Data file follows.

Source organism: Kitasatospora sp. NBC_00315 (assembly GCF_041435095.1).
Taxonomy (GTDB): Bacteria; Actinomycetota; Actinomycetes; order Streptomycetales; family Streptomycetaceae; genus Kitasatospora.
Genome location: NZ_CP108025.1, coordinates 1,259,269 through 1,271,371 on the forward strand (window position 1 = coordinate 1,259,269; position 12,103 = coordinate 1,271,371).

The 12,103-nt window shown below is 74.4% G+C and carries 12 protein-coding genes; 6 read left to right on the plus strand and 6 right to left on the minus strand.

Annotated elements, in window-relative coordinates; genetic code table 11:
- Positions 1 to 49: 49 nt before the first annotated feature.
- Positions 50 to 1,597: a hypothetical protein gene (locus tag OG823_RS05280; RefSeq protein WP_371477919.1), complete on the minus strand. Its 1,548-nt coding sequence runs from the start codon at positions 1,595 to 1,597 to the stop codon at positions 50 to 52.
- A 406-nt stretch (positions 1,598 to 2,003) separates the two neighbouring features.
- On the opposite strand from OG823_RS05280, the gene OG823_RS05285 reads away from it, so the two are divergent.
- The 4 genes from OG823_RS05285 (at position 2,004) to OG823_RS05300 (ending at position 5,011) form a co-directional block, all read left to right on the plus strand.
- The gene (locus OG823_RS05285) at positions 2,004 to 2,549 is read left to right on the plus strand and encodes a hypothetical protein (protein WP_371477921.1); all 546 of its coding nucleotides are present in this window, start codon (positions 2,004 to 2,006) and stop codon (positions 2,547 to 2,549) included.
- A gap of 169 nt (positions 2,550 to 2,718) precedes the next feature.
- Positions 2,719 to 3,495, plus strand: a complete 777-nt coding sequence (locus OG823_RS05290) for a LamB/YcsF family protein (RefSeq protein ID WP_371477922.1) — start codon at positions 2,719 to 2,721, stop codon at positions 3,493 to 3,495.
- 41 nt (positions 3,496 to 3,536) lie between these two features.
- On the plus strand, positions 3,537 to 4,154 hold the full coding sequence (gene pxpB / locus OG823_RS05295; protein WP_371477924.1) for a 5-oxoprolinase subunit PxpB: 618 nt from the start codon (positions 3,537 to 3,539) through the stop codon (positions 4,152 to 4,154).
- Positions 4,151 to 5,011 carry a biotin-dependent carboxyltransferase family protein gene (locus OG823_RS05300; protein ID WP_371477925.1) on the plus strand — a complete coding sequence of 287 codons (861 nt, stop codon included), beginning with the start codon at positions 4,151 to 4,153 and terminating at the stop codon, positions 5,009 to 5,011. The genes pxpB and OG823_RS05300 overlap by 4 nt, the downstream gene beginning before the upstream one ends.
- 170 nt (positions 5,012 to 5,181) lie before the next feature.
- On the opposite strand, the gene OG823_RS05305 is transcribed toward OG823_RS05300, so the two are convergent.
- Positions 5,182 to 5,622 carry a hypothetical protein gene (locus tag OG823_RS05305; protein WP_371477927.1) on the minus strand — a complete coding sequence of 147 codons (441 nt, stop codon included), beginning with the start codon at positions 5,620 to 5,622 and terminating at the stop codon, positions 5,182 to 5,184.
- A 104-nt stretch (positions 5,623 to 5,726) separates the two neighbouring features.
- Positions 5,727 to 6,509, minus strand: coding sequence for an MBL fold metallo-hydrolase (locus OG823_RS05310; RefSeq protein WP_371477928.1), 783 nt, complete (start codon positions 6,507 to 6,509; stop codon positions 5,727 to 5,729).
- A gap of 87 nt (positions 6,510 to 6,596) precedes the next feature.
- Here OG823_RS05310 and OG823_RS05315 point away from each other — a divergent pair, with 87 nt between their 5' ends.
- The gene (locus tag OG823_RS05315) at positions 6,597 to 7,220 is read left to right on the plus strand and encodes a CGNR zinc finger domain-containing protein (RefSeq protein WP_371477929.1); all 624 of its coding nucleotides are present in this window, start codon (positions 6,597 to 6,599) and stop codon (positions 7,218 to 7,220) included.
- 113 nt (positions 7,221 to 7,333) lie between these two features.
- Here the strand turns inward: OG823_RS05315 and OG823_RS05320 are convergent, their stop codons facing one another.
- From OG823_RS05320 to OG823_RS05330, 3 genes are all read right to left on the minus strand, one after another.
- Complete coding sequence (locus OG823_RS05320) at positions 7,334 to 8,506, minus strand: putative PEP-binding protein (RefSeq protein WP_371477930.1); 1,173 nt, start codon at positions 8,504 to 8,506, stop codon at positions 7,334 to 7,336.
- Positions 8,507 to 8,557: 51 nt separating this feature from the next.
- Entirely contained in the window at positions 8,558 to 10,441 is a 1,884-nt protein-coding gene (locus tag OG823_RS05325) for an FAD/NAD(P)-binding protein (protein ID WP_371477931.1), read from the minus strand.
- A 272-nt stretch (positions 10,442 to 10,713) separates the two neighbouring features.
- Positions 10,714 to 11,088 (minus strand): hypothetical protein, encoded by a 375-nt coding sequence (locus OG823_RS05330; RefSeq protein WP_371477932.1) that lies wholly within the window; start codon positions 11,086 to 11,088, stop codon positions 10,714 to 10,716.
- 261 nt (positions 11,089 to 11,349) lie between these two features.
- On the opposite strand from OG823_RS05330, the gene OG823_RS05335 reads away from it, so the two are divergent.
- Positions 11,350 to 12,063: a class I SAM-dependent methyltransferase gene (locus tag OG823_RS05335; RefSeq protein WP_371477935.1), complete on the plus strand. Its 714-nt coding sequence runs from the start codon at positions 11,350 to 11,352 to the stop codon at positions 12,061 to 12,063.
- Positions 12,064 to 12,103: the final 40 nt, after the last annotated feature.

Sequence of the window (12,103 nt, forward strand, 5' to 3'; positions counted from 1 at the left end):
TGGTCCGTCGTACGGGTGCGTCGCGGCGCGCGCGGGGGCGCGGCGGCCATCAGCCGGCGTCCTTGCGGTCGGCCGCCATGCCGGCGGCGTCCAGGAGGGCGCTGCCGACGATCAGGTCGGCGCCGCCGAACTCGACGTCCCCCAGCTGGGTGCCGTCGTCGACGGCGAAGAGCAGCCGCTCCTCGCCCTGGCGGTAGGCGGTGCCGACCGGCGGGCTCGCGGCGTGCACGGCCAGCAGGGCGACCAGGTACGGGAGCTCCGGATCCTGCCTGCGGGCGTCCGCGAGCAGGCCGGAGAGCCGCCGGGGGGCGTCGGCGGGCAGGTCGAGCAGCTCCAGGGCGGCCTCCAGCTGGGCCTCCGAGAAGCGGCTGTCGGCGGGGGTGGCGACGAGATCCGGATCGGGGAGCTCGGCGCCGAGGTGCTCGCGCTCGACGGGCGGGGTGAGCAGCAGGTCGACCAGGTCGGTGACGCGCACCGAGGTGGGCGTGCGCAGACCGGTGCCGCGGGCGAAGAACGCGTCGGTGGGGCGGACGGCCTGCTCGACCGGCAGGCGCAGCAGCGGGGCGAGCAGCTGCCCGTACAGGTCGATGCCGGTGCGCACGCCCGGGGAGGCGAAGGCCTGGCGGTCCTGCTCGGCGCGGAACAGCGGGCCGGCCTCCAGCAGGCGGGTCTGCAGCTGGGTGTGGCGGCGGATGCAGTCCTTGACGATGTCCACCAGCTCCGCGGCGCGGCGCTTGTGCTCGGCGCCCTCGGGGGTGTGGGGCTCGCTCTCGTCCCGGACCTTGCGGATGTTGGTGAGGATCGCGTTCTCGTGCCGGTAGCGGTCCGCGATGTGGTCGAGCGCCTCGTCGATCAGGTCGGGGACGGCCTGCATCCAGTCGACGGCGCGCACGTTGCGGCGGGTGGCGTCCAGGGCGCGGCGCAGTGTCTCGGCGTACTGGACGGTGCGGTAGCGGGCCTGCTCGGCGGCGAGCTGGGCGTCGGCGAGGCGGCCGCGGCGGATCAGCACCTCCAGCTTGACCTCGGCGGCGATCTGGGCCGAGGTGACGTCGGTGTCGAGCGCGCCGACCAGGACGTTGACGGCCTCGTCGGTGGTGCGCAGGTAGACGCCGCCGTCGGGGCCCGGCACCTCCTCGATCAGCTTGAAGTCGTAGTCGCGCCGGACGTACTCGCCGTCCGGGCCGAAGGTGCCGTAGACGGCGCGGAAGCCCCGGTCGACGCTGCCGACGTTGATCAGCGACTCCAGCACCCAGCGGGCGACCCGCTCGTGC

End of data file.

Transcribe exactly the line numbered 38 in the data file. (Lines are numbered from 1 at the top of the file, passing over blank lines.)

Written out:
TGGTCCGTCGTACGGGTGCGTCGCGGCGCGCGCGGGGGCGCGGCGGCCATCAGCCGGCGTCCTTGCGGTCGGCCGCCATGCCGGCGGCGTCCAGGAGGGCGCTGCCGACGATCAGGTCGGCGCCGCCGAACTCGACGTCCCCCAGCTGGGTGCCGTCGTCGACGGCGAAGAGCAGCCGCTCCTCGCCCTGGCGGTAGGCGGTGCCGACCGGCGGGCTCGCGGCGTGCACGGCCAGCAGGGCGACCAGGTACGGGAGCTCCGGATCCTGCCTGCGGGCGTCCGCGAGCAGGCCGGAGAGCCGCCGGGGGGCGTCGGCGGGCAGGTCGAGCAGCTCCAGGGCGGCCTCCAGCTGGGCCTCCGAGAAGCGGCTGTCGGCGGGGGTGGCGACGAGATCCGGATCGGGGAGCTCGGCGCCGAGGTGCTCGCGCTCGACGGGCGGGGTGAGCAGCAGGTCGACCAGGTCGGTGACGCGCACCGAGGTGGGCGTGCGCAGACCGGTGCCGCGGGCGAAGAACGCGTCGGTGGGGCGGACGGCCTGCTCGACCGGCAGGCGCAGCAGCGGGGCGAGCAGCTGCCCGTACAGGTCGATGCCGGTGCGCACGCCCGGGGAGGCGAAGGCCTGGCGGTCCTGCTCGGCGCGGAACAGCGGGCCGGCCTCCAGCAGGCGGGTCTGCAGCTGGGTGTGGCGGCGGATGCAGTCCTTGACGATGTCCACCAGCTCCGCGGCGCGGCGCTTGTGCTCGGCGCCCTCGGGGGTGTGGGGCTCGCTCTCGTCCCGGACCTTGCGGATGTTGGTGAGGATCGCGTTCTCGTGCCGGTAGCGGTCCGCGATGTGGTCGAGCGCCTCGTCGATCAGGTCGGGGACGGCCTGCATCCAGTCGACGGCGCGCACGTTGCGGCGGGTGGCGTCCAGGGCGCGGCGCAGTGTCTCGGCGTACTGGACGGTGCGGTAGCGGGCCTGCTCGGCGGCGAGCTGGGCGTCGGCGAGGCGGCCGCGGCGGATCAGCACCTCCAGCTTGACCTCGGCGGCGATCTGGGCCGAGGTGACGTCGGTGTCGAGCGCGCCGACCAGGACGTTGACGGCCTCGTCGGTGGTGCGCAGGTAGACGCCGCCGTCGGGGCCCGGCACCTCCTCGATCAGCTTGAAGTCGTAGTCGCGCCGGACGTACTCGCCGTCCGGGCCGAAGGTGCCGTAGACGGCGCGGAAGCCCCGGTCGACGCTGCCGACGTTGATCAGCGACTCCAGCACCCAGCGGGCGACCCGCTCGTGC